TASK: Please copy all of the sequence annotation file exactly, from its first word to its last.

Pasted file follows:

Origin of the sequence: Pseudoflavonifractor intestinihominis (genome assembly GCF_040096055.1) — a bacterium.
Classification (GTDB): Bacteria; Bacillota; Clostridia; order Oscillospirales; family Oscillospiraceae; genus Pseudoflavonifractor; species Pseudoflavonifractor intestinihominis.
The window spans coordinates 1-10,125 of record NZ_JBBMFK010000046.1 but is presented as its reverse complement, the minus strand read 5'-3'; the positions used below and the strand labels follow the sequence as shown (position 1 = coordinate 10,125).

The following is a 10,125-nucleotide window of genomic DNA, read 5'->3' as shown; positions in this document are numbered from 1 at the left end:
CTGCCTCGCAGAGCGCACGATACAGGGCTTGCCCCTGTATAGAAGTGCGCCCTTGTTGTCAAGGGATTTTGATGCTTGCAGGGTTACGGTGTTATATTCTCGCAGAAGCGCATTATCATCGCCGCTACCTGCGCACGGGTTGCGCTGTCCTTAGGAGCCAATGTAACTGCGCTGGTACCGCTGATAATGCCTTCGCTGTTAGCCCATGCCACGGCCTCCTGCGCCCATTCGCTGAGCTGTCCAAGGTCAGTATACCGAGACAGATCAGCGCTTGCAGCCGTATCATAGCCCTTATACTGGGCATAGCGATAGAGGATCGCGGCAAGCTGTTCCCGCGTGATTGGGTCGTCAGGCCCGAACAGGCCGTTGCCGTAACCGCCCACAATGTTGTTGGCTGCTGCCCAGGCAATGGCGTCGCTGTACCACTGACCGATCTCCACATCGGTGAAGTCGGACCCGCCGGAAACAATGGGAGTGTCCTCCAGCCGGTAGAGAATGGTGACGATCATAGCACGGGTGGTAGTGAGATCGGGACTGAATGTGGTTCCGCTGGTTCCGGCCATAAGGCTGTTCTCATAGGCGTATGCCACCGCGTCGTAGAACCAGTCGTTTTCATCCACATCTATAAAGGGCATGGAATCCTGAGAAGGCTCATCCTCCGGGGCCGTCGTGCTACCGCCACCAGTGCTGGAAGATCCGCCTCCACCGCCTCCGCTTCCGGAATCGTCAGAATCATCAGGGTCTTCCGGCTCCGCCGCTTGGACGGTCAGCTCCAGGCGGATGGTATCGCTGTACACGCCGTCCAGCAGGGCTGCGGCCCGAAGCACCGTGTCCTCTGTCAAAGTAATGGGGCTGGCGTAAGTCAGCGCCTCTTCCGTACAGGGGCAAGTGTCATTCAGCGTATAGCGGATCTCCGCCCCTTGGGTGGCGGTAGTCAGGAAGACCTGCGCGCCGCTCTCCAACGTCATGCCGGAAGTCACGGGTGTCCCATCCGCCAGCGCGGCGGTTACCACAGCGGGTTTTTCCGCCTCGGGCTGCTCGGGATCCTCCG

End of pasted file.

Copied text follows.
Origin of the sequence: Pseudoflavonifractor intestinihominis (genome assembly GCF_040096055.1) — a bacterium.
Classification (GTDB): Bacteria; Bacillota; Clostridia; order Oscillospirales; family Oscillospiraceae; genus Pseudoflavonifractor; species Pseudoflavonifractor intestinihominis.
The window spans coordinates 1-10,125 of record NZ_JBBMFK010000046.1 but is presented as its reverse complement, the minus strand read 5'-3'; the positions used below and the strand labels follow the sequence as shown (position 1 = coordinate 10,125).

The following is a 10,125-nucleotide window of genomic DNA, read 5'->3' as shown; positions in this document are numbered from 1 at the left end:
CTGCCTCGCAGAGCGCACGATACAGGGCTTGCCCCTGTATAGAAGTGCGCCCTTGTTGTCAAGGGATTTTGATGCTTGCAGGGTTACGGTGTTATATTCTCGCAGAAGCGCATTATCATCGCCGCTACCTGCGCACGGGTTGCGCTGTCCTTAGGAGCCAATGTAACTGCGCTGGTACCGCTGATAATGCCTTCGCTGTTAGCCCATGCCACGGCCTCCTGCGCCCATTCGCTGAGCTGTCCAAGGTCAGTATACCGAGACAGATCAGCGCTTGCAGCCGTATCATAGCCCTTATACTGGGCATAGCGATAGAGGATCGCGGCAAGCTGTTCCCGCGTGATTGGGTCGTCAGGCCCGAACAGGCCGTTGCCGTAACCGCCCACAATGTTGTTGGCTGCTGCCCAGGCAATGGCGTCGCTGTACCACTGACCGATCTCCACATCGGTGAAGTCGGACCCGCCGGAAACAATGGGAGTGTCCTCCAGCCGGTAGAGAATGGTGACGATCATAGCACGGGTGGTAGTGAGATCGGGACTGAATGTGGTTCCGCTGGTTCCGGCCATAAGGCTGTTCTCATAGGCGTATGCCACCGCGTCGTAGAACCAGTCGTTTTCATCCACATCTATAAAGGGCATGGAATCCTGAGAAGGCTCATCCTCCGGGGCCGTCGTGCTACCGCCACCAGTGCTGGAAGATCCGCCTCCACCGCCTCCGCTTCCGGAATCGTCAGAATCATCAGGGTCTTCCGGCTCCGCCGCTTGGACGGTCAGCTCCAGGCGGATGGTATCGCTGTACACGCCGTCCAGCAGGGCTGCGGCCCGAAGCACCGTGTCCTCTGTCAAAGTAATGGGGCTGGCGTAAGTCAGCGCCTCTTCCGTACAGGGGCAAGTGTCATTCAGCGTATAGCGGATCTCCGCCCCTTGGGTGGCGGTAGTCAGGAAGACCTGCGCGCCGCTCTCCAACGTCATGCCGGAAGTCACGGGTGTCCCATCCGCCAGCGCGGCGGTTACCACAGCGGGTTTTTCCGCCTCGGGCTGCTCGGGATCCTCCG